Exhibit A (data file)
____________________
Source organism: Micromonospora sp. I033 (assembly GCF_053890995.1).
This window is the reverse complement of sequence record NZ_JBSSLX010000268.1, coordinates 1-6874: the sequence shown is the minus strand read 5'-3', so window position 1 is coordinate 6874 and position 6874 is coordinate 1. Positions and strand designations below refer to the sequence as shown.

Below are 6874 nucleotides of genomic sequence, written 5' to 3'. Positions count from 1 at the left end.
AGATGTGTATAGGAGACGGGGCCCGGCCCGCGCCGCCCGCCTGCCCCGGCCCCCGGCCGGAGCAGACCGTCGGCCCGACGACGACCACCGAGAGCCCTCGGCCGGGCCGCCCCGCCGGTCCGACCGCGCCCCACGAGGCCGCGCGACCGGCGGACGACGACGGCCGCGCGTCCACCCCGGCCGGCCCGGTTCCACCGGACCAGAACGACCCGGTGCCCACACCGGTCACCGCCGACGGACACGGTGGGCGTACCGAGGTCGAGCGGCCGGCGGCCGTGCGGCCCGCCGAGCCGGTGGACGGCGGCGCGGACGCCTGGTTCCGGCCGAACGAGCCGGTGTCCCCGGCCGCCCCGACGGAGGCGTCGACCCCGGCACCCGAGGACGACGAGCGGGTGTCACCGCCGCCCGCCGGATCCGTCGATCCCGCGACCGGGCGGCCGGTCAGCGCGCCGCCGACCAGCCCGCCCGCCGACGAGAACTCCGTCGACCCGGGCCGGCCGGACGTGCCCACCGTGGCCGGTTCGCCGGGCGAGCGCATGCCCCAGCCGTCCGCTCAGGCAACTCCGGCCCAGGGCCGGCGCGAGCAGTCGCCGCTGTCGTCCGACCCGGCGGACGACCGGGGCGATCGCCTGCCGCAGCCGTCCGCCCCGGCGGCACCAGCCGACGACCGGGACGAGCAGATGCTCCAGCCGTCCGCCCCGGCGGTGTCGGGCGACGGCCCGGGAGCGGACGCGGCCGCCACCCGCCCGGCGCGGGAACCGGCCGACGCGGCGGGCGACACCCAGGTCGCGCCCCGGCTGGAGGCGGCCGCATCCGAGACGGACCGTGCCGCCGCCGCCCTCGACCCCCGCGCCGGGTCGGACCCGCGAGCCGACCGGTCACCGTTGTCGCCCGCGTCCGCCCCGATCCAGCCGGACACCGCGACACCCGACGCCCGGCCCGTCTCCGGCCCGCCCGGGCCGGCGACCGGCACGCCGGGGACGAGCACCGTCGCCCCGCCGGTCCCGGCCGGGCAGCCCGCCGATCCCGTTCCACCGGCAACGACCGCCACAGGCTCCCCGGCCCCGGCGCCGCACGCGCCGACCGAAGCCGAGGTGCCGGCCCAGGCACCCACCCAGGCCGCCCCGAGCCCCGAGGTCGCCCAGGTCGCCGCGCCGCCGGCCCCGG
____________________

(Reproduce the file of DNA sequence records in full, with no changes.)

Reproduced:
Source organism: Micromonospora sp. I033 (assembly GCF_053890995.1).
This window is the reverse complement of sequence record NZ_JBSSLX010000268.1, coordinates 1-6874: the sequence shown is the minus strand read 5'-3', so window position 1 is coordinate 6874 and position 6874 is coordinate 1. Positions and strand designations below refer to the sequence as shown.

Below are 6874 nucleotides of genomic sequence, written 5' to 3'. Positions count from 1 at the left end.
AGATGTGTATAGGAGACGGGGCCCGGCCCGCGCCGCCCGCCTGCCCCGGCCCCCGGCCGGAGCAGACCGTCGGCCCGACGACGACCACCGAGAGCCCTCGGCCGGGCCGCCCCGCCGGTCCGACCGCGCCCCACGAGGCCGCGCGACCGGCGGACGACGACGGCCGCGCGTCCACCCCGGCCGGCCCGGTTCCACCGGACCAGAACGACCCGGTGCCCACACCGGTCACCGCCGACGGACACGGTGGGCGTACCGAGGTCGAGCGGCCGGCGGCCGTGCGGCCCGCCGAGCCGGTGGACGGCGGCGCGGACGCCTGGTTCCGGCCGAACGAGCCGGTGTCCCCGGCCGCCCCGACGGAGGCGTCGACCCCGGCACCCGAGGACGACGAGCGGGTGTCACCGCCGCCCGCCGGATCCGTCGATCCCGCGACCGGGCGGCCGGTCAGCGCGCCGCCGACCAGCCCGCCCGCCGACGAGAACTCCGTCGACCCGGGCCGGCCGGACGTGCCCACCGTGGCCGGTTCGCCGGGCGAGCGCATGCCCCAGCCGTCCGCTCAGGCAACTCCGGCCCAGGGCCGGCGCGAGCAGTCGCCGCTGTCGTCCGACCCGGCGGACGACCGGGGCGATCGCCTGCCGCAGCCGTCCGCCCCGGCGGCACCAGCCGACGACCGGGACGAGCAGATGCTCCAGCCGTCCGCCCCGGCGGTGTCGGGCGACGGCCCGGGAGCGGACGCGGCCGCCACCCGCCCGGCGCGGGAACCGGCCGACGCGGCGGGCGACACCCAGGTCGCGCCCCGGCTGGAGGCGGCCGCATCCGAGACGGACCGTGCCGCCGCCGCCCTCGACCCCCGCGCCGGGTCGGACCCGCGAGCCGACCGGTCACCGTTGTCGCCCGCGTCCGCCCCGATCCAGCCGGACACCGCGACACCCGACGCCCGGCCCGTCTCCGGCCCGCCCGGGCCGGCGACCGGCACGCCGGGGACGAGCACCGTCGCCCCGCCGGTCCCGGCCGGGCAGCCCGCCGATCCCGTTCCACCGGCAACGACCGCCACAGGCTCCCCGGCCCCGGCGCCGCACGCGCCGACCGAAGCCGAGGTGCCGGCCCAGGCACCCACCCAGGCCGCCCCGAGCCCCGAGGTCGCCCAGGTCGCCGCGCCGCCGGCCCCGG